What is the difference between a trainer, teacher, tutor, lecturer, professor, instructor, and a coach?
We assign many different labels to “teachers” depending on the context in which they work. There are subtle but important differences between each of these groups and the role they play in education and society. Here is a breakdown of many common titles for teachers and the differences between them!
A ‘trainer’ is normally a person who trains. This can often refer to people who train athletes, racehorses or show animals. However the term can also used to describe those within an organization who train and develop staff, such as a human resources professional, managers or dedicated training staff. In a Vocational Education & Training context, the teachers are referred to as vocational trainers or just trainers. To become a vocational trainer, you need appropriate vocational qualifications, such as the Certificate IV in Training and Assessment.
A teacher (often called a school teacher) is a person who facilitates and provides education for their pupils (children) or students (adults). Normally becoming a teacher requires a high level of education, typically university or college level. Teachers normally undergo continuous professional development, like many other professionals, as part of their ongoing education.
Teachers can specialise one field, such as arts, science, literacy, numeracy, religion or craftsmanship. They often use a lesson plan or organise their student’s learning, as part of a larger, ongoing course of study called a curriculum. In most cases, a teacher will work with a group of students at the same time.
A tutor is an instructor or private teacher who gives private lessons to a single student or a very small group. Private tutoring is a way to help slow learners keep up with their peers at school, while students already achieving at a high level use tutors to achieve new levels. Tutoring can provide children with a competitive advantage in school, and as a result the use of private tutors is increasing.
A lecturer normally refers to someone, often an academic in the early stage of their career, who holds an open-ended position at a university (or similar) carrying out teaching and research. It can also be used to informally refer to anyone who conducts lectures at universities and other institutions, but it is also an academic rank. These levels are “associate lecturer”, “lecturer”, “senior lecturer”, “associate professor” and “professor”.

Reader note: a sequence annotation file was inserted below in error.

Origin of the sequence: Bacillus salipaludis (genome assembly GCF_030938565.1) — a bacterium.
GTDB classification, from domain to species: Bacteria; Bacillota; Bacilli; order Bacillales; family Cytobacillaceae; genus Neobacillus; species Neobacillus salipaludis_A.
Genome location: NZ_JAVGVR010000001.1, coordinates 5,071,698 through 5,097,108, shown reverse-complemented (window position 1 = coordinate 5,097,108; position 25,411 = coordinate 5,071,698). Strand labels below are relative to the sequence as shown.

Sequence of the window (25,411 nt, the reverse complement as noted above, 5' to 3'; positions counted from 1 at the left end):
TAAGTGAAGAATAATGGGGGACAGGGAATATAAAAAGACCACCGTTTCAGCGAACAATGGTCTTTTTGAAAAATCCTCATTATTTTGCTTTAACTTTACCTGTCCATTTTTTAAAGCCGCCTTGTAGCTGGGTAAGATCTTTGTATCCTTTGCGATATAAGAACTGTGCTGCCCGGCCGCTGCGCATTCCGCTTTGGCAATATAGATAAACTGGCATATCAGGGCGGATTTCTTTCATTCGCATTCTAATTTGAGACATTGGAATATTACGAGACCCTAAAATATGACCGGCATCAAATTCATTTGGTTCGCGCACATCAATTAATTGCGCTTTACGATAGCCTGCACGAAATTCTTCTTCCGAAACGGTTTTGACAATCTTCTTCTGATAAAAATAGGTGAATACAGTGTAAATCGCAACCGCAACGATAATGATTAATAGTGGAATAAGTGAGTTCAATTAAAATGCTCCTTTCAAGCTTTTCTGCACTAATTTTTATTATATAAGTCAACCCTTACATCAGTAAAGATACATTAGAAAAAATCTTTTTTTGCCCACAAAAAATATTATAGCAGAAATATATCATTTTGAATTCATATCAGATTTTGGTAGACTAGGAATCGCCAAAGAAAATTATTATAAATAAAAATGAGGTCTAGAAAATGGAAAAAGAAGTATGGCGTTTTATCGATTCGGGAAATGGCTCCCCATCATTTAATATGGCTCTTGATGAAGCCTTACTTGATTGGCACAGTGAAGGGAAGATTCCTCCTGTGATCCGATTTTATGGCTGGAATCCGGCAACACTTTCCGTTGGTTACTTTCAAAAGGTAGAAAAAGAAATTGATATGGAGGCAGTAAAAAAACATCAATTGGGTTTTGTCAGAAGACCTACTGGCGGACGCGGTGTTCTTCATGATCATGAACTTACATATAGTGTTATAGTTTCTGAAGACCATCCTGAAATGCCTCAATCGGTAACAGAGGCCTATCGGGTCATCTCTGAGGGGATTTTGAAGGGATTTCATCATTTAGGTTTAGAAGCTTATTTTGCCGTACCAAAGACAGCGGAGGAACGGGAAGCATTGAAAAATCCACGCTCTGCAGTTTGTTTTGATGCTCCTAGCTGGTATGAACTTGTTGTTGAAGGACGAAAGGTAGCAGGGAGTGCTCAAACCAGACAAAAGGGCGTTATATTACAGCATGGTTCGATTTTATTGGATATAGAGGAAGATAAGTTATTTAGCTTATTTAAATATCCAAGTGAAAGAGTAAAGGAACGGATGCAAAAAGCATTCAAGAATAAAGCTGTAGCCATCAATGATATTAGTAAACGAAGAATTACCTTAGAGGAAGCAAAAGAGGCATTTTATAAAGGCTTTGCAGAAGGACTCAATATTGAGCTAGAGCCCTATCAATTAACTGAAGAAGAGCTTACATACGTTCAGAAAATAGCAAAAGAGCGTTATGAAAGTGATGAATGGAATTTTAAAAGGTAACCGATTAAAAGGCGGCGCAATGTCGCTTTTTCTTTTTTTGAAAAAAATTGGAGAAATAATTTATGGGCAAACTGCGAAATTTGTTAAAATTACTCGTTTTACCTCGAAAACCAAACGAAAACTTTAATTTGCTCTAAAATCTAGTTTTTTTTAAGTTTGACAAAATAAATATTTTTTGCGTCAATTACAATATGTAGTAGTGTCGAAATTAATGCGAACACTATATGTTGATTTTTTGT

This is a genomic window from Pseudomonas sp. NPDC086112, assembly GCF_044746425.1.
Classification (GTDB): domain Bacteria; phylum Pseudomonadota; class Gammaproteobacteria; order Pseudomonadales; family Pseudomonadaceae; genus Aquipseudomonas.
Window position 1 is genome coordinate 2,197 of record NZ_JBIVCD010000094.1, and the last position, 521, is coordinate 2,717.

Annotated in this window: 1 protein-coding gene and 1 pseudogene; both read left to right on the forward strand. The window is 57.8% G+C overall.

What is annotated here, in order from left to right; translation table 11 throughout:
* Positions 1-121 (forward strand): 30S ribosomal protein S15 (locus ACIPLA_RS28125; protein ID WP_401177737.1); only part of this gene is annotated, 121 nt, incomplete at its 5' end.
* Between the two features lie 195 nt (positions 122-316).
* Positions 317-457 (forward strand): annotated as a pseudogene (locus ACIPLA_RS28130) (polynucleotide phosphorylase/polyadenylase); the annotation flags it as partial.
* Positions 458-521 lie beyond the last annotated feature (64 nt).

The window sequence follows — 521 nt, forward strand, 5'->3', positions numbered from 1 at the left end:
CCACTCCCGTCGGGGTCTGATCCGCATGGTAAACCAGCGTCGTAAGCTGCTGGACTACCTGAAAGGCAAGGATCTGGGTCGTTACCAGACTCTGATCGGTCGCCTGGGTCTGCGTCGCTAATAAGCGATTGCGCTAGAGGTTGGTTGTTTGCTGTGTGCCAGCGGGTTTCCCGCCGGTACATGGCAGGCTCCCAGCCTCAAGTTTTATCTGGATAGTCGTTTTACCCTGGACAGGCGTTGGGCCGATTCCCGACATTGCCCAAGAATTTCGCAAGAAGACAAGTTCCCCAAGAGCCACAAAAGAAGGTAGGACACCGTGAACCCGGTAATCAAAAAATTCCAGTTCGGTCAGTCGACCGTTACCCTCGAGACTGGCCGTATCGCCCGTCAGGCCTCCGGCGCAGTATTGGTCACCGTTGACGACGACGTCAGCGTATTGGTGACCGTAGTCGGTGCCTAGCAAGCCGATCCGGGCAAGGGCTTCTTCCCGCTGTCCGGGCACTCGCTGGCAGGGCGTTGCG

“Professor” is an academic rank at a university, usually reserved for a teacher of the highest rank. Professors can established or personal ‘chairs’. Established chairs are created by the university fulfill their needs for teachers and academic leadership in specific areas or disciplines, and can only be filled by people with suitable qualifications. Personal chairs can be granted in recognition of an individual’s high level of achievement and regard in a particular area or discipline. Professorships are normally only granted to accomplished and known academics, often only after decades of scholarly work.
An instructor is a kind of teacher. It can refer to just about anyone who teaches others, but usually refers to hands-on skills like diving, swimming, skiing and driving.
In a teaching context, a coach is someone who trains individual athletes or a team. However, coaching may also refer to a wider variety of situations where an individual is supported in reaching specific personal or professional goals, or results. It can also refer to a mentoring type situation, where one person with more experience and expertise offers advice and guidance to a less experienced person as they go through the learning process.
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